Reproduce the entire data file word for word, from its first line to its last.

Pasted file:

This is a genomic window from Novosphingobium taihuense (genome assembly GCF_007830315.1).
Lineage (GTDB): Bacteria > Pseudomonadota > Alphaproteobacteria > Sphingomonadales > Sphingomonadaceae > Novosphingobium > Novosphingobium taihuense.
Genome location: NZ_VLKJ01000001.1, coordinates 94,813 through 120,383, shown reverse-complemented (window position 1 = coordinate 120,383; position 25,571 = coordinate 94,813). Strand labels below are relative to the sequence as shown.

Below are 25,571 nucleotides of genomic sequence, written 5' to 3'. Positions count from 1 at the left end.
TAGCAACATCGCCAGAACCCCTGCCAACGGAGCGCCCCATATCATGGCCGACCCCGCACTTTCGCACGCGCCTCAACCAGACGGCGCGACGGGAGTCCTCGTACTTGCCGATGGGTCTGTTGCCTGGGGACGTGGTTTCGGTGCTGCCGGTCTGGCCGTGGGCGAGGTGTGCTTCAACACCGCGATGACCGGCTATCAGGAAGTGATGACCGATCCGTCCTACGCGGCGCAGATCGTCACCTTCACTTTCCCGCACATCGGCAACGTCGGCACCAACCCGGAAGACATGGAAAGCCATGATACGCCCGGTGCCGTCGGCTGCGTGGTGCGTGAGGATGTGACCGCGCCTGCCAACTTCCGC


This is a genomic window from Novosphingobium taihuense (genome assembly GCF_007830315.1).
Lineage (GTDB): Bacteria > Pseudomonadota > Alphaproteobacteria > Sphingomonadales > Sphingomonadaceae > Novosphingobium > Novosphingobium taihuense.
Genome location: NZ_VLKJ01000001.1, coordinates 94,813 through 120,383, shown reverse-complemented (window position 1 = coordinate 120,383; position 25,571 = coordinate 94,813). Strand labels below are relative to the sequence as shown.

Below are 25,571 nucleotides of genomic sequence, written 5' to 3'. Positions count from 1 at the left end.
TAGCAACATCGCCAGAACCCCTGCCAACGGAGCGCCCCATATCATGGCCGACCCCGCACTTTCGCACGCGCCTCAACCAGACGGCGCGACGGGAGTCCTCGTACTTGCCGATGGGTCTGTTGCCTGGGGACGTGGTTTCGGTGCTGCCGGTCTGGCCGTGGGCGAGGTGTGCTTCAACACCGCGATGACCGGCTATCAGGAAGTGATGACCGATCCGTCCTACGCGGCGCAGATCGTCACCTTCACTTTCCCGCACATCGGCAACGTCGGCACCAACCCGGAAGACATGGAAAGCCATGATACGCCCGGTGCCGTCGGCTGCGTGGTGCGTGAGGATGTGACCGCGCCTGCCAACTTCCGC